Risk Factors vs. Risk Factor Causal Pathway

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A risk factor does not ensure a child will develop Cerebral Palsy; it means chances are higher than if that risk factor was not present. Likewise, the absence of risk factors does not ensure that a child will not develop Cerebral Palsy.

What is a risk factor?

Cerebral Palsy risk factors are events, substances or circumstances that increase the chances of a child developing Cerebral Palsy. Events that create a greater risk for a child to develop Cerebral Palsy include accidents, traumatic brain injury, medical malpractice, and shaken-baby syndrome. Events could also include infections, complicated birth, maternal seizures, inflammation and improperly managed chronic health conditions. Risks can be avoidable, or unavoidable.

A mother’s intake of or exposure to toxins from cigarette smoke, illegal drugs, pesticides, hair dye, and even the use of some prescription medications during pregnancy can increase the likelihood that a child conceived later will develop Cerebral Palsy. An expectant mother’s exposure to illnesses such as Rubella or the chicken pox virus also place the fetus at risk for developing Cerebral Palsy.

Parental health and habits are known contributing risk factors. For example, parents younger than 18 or older than 34 are more likely to have a child with Cerebral Palsy. Mothers with eating disorders that aren’t managed properly during pregnancy can contribute risk.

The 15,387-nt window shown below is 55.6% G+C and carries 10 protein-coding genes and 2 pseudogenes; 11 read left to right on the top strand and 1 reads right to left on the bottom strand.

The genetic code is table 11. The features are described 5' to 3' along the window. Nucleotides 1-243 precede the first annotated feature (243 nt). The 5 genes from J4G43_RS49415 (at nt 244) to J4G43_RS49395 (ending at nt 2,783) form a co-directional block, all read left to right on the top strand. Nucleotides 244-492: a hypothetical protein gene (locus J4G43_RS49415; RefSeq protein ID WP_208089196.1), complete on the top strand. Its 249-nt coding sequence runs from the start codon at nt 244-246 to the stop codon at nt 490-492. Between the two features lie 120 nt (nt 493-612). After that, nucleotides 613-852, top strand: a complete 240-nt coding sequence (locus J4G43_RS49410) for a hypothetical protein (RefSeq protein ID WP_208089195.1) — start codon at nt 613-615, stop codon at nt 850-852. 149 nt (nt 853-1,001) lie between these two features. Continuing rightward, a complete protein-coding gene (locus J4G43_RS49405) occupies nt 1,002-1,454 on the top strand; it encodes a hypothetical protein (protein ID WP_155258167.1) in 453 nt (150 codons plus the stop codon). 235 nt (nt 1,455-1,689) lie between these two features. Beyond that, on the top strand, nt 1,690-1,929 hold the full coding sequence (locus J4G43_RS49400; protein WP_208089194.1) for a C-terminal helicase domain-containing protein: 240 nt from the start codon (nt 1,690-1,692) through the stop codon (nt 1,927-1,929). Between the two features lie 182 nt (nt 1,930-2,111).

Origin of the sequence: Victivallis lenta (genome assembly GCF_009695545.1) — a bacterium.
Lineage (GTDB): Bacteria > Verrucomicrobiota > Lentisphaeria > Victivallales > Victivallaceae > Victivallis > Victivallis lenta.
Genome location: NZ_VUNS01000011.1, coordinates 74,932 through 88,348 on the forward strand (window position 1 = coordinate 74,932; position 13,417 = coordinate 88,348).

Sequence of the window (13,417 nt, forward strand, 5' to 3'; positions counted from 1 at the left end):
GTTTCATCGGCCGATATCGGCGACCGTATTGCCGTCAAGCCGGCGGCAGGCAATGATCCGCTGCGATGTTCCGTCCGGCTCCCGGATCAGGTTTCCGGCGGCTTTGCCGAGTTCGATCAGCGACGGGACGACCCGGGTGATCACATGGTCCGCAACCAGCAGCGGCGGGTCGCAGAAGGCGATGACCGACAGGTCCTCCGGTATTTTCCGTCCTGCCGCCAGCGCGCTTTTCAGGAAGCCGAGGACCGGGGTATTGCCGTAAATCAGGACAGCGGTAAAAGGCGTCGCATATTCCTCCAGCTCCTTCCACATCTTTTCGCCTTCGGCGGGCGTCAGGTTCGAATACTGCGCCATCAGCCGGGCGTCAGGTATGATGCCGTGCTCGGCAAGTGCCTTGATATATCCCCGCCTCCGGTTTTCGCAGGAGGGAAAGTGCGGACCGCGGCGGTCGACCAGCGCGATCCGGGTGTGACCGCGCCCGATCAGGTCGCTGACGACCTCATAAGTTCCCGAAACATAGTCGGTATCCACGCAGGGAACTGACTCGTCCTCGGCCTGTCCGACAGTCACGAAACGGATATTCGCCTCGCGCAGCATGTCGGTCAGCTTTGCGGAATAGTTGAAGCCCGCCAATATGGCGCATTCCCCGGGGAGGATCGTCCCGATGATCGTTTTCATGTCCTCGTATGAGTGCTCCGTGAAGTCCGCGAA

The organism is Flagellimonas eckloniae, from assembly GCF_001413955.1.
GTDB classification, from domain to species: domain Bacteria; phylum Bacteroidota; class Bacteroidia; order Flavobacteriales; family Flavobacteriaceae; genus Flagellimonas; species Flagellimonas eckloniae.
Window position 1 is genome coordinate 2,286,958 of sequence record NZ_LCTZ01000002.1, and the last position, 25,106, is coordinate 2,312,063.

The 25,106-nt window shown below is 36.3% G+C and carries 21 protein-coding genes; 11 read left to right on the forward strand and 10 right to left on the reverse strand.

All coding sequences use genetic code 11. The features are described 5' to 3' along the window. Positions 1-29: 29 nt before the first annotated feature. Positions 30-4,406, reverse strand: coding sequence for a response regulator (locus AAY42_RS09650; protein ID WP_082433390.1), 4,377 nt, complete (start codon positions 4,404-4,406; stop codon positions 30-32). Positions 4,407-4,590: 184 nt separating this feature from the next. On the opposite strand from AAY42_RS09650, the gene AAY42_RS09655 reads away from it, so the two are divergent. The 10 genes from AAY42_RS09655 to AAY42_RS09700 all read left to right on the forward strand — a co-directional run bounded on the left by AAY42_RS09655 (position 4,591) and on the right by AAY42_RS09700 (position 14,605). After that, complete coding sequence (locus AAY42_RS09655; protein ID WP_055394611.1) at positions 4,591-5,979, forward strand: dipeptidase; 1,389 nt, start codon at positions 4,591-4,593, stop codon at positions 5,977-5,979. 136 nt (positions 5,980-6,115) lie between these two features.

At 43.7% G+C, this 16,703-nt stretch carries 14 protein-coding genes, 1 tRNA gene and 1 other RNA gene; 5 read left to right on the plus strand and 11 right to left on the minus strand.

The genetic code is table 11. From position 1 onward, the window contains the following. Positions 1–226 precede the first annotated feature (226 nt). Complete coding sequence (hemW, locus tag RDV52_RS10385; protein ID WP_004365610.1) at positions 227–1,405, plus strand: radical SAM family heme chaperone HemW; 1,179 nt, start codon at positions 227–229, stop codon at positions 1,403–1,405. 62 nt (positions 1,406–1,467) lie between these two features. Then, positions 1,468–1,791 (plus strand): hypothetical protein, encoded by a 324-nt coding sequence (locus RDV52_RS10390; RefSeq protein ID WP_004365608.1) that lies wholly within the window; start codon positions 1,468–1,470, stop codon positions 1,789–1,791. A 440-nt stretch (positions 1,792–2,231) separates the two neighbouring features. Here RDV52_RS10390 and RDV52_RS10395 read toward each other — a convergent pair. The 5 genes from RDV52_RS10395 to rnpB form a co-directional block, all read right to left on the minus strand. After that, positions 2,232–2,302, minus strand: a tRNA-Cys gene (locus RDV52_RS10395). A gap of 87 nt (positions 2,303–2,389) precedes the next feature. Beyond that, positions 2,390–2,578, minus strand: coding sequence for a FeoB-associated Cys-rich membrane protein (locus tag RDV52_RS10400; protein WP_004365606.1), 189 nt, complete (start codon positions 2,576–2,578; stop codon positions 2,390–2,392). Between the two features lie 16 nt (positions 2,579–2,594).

A risk factor does not ensure a child will develop Cerebral Palsy; it means chances are higher than if that risk factor was not present. Likewise, the absence of risk factors does not ensure that a child will not develop Cerebral Palsy.

Cerebral Palsy risk factors are often confused with signs, symptoms or causes of Cerebral Palsy; they are different. To clarify, risk factors increase the odds of Cerebral Palsy occurring. They affect the causal pathway that leads to brain injury or brain malformation. Symptoms, on the other hand, are the experiences of the individual, which may indicate a condition exists, and signs are clinical proof of the condition. The cause of Cerebral Palsy is one of four types of brain damage:

  • Periventricular Leukomalacia, or PVL – damage to white matter tissue in the brain
  • Cerebral Dysgenesis – brain malformation or abnormal brain development
  • Intracranial Hemorrhage, or IVH – brain hemorrhage
  • Hypoxic-Ischemic Encephalopathy, or HIE, also referred to as Intrapartum Asphyxia – lack of oxygen to the brain or asphyxia

Although risk factors increase chances of a child developing Cerebral Palsy, the likelihood is still low. Approximately two to four in every 1,000 infants develop Cerebral Palsy in the United States. Even when risk factors are present, the probability of a child developing Cerebral Palsy is low.

What is a Risk Factor Causal Pathway?

Recent research suggests that a combination of risk factors — possibly occurring at just the right time in just the right order — may create a significant correlation toward the development of Cerebral Palsy. This concept is called a “causal pathway.”

No single casual pathway is known to result in Cerebral Palsy. Instead, it is thought that certain risk factors magnify or lead to other risks. Doctors and researchers are working to understand how each risk factor affects others.